Bernard Pucci

Kansas City VA Medical Center, Kansas City, Missouri, United States

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Publications (158)414.48 Total impact

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    ABSTRACT: The work reported herein deals with the evaluation of the antioxidant properties of bitailed amphiphilic α-phenyl-N-tert-butylnitrone derivatives (BPBNs) towards oxidation of an unsaturated lipid, the 1,2-dilinoleoyl-sn-glycero-3-phosphocholine (DLoPC). Oxidation was induced either by UV light irradiation or radical initiators, i.e. the water soluble AAPH and the Fenton reaction, and the antioxidant evaluation was carried out using two biomimetic systems, namely Langmuir monolayers and large unilamellar vesicles. Measurement of the molecular area and the membrane fluidity of pure nitrone monolayers before and after UV-irradiation demonstrated the better stability and antioxidant properties of B17PBN, the derivative with two C17H35 alkyl chains, compared to its analogue B11PBN with two C11H23 alkyl chains. At only 5% molar ratio of nitrone in mixed DLoPC/nitrone monolayers, a complete inhibition of the molecular area decrease was observed for B17PBN whereas B11PBN showed lower protection. The oxidation of mixed DLoPC/nitrones large unilamellar vesicles in the presence of free radicals arising from AAPH decomposition or Fenton reaction was assessed by measuring lipid conjugated dienes and thiobarbituric acid reactive substances on the whole series of nitrone, i.e. C11-, C13-, C15- and C17-based compounds. Compared to the saturated 1,2-dimyristoyl-sn-glycero-3-phosphocholine, all bitailed amphiphilic nitrones were able to decrease conjugated dienes and TBARS in both oxidative paradigms, demonstrating therefore antioxidant property. The inhibition of phospholipids oxidation was increased when increasing the concentration of nitrone with the two B11PBN and B13PBN derivatives exhibiting higher potency. This study underlines the importance in the choice of a model membrane system when evaluating the potency of antioxidants against lipid oxidation.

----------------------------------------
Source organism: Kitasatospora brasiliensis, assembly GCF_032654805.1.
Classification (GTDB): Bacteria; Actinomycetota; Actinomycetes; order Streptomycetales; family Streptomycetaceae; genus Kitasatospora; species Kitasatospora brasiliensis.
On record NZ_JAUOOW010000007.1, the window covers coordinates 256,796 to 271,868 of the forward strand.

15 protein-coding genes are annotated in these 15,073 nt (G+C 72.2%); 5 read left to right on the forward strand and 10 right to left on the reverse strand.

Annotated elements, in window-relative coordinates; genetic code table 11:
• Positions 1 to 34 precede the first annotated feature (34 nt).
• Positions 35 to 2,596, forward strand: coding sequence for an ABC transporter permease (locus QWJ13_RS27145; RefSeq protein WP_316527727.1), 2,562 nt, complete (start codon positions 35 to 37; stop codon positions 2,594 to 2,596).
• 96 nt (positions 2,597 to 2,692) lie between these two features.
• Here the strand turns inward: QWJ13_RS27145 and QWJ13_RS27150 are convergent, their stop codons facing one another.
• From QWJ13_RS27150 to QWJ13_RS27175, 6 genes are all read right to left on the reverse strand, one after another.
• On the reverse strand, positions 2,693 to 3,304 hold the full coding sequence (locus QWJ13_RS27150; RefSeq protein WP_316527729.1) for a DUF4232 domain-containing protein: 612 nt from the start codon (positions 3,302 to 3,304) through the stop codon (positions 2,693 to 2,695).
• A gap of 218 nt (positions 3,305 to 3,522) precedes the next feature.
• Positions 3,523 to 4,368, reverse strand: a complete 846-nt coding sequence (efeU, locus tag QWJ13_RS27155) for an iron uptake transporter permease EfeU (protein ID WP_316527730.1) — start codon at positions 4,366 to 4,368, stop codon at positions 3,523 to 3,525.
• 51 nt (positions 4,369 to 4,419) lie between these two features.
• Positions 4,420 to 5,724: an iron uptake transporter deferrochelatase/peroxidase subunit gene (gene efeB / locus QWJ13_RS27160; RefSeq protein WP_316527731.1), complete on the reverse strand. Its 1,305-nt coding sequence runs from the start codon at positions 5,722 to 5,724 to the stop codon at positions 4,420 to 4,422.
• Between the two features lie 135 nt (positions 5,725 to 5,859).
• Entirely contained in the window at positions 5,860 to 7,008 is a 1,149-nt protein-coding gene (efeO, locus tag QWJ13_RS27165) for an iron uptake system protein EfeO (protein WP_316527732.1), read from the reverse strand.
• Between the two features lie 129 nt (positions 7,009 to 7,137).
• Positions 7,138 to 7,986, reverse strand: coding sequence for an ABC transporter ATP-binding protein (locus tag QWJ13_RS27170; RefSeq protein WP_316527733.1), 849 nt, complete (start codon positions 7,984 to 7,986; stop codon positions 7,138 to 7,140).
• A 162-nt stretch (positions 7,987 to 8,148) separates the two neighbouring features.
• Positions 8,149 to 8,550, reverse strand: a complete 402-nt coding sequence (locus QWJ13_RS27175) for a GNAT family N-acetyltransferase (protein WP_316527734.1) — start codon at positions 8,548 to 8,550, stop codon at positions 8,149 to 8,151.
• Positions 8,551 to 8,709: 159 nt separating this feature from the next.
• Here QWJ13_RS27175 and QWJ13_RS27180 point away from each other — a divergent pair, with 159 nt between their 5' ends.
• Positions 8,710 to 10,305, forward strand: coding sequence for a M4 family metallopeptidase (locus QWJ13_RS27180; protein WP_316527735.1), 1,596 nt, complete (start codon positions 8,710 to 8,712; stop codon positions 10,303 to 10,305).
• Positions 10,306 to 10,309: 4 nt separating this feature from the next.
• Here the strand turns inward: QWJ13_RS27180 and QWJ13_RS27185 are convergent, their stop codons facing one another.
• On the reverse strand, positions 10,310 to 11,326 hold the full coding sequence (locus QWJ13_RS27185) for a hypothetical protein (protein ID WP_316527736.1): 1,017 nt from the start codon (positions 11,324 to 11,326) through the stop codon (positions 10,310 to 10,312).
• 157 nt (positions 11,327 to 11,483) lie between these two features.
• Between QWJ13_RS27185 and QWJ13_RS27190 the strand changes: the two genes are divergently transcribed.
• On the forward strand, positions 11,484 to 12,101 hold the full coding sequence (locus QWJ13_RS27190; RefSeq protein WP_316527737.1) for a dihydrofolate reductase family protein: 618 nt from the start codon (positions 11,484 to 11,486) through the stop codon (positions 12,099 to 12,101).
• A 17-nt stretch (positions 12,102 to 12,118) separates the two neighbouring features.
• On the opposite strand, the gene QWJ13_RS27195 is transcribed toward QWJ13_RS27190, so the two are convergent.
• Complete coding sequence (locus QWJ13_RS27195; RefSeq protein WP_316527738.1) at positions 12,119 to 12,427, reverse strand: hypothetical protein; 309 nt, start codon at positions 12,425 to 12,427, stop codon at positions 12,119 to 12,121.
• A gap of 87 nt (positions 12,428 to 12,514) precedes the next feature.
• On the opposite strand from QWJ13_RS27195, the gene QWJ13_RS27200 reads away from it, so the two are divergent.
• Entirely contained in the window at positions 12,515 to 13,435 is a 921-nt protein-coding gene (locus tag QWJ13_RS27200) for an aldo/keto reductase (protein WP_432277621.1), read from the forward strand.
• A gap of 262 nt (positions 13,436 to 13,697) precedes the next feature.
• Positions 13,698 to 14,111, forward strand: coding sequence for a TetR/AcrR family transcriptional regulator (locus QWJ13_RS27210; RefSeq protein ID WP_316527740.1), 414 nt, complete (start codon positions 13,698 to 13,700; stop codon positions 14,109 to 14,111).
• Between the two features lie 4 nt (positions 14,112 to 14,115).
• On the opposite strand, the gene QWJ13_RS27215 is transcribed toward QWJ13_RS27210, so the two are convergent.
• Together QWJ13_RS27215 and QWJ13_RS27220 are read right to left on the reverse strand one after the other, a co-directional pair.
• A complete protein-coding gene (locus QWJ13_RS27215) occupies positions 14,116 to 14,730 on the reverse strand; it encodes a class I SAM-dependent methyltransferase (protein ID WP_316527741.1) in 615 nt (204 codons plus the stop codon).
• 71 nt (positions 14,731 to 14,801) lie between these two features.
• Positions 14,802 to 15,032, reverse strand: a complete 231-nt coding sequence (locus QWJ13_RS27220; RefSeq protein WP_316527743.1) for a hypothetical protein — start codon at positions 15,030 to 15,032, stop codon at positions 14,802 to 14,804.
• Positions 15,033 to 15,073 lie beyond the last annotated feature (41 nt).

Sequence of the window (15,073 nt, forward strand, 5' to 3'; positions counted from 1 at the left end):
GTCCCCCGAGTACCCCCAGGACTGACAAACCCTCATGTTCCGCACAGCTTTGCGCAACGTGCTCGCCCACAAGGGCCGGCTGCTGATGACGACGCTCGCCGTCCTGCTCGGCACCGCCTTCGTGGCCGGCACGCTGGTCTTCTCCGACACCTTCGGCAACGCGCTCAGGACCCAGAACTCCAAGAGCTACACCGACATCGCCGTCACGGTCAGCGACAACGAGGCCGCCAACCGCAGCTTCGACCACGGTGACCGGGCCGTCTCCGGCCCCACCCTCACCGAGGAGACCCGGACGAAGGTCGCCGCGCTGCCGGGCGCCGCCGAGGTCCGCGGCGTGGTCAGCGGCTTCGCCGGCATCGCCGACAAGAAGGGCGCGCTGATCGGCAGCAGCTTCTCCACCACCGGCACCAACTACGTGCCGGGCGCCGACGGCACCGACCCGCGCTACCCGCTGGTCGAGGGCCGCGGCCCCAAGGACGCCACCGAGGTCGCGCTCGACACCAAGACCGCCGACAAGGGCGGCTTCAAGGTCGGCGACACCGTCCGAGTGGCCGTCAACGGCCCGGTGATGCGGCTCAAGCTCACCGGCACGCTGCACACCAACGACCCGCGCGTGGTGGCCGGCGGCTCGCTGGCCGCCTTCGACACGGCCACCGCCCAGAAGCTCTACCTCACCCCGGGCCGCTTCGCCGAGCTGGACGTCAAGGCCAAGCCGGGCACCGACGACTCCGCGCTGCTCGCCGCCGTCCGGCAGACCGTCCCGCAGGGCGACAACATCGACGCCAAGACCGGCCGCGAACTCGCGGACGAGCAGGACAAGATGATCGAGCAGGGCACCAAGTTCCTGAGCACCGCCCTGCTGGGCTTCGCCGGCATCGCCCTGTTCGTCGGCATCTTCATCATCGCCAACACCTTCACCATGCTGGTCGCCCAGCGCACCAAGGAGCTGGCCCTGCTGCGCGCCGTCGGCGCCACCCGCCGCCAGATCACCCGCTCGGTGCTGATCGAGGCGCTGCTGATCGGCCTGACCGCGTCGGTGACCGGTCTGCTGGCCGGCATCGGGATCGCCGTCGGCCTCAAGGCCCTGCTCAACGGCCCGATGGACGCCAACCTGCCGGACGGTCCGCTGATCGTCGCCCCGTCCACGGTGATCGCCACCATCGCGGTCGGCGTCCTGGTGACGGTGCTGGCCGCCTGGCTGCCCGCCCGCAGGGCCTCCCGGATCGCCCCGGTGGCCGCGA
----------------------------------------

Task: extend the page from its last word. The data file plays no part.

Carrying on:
Colloids and surfaces B: Biointerfaces 09/2013; 113C:384-393. · 4.28 Impact Factor
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    ABSTRACT: The ATP-sensitive potassium (K(ATP) ) channel is a hetero-octameric complex that links cell metabolism to membrane electrical activity in many cells; so controlling physiological functions such as insulin release, muscle contraction and neuronal activity. It consists of four pore-forming Kir6.2 and four regulatory sulphonylurea receptor (SUR) subunits. SUR2B serves as the regulatory subunit in smooth muscle and some neurones. An integrative approach, combining electron microscopy and homology modeling, has been used to obtain information on the structure of this large (megadalton) membrane protein complex. Single particle electron microscopy of purified SUR2B tethered to a lipid monolayer revealed it assembles as a tetramer of four SUR2B subunits surrounding a central hole. In the absence of an X-ray structure, a homology model for SUR2B based on the X-ray structure of the related ABC transporter Sav1866 was used to fit the experimental images. The model indicates the central hole can readily accommodate the transmembrane domains of the Kir tetramer, suggests a location for the first transmembrane domains of SUR2B (which are absent in Sav1866), and suggests the relative orientation of the SUR and Kir6.2 subunits. © 2012 The Authors Journal compilation © 2012 FEBS.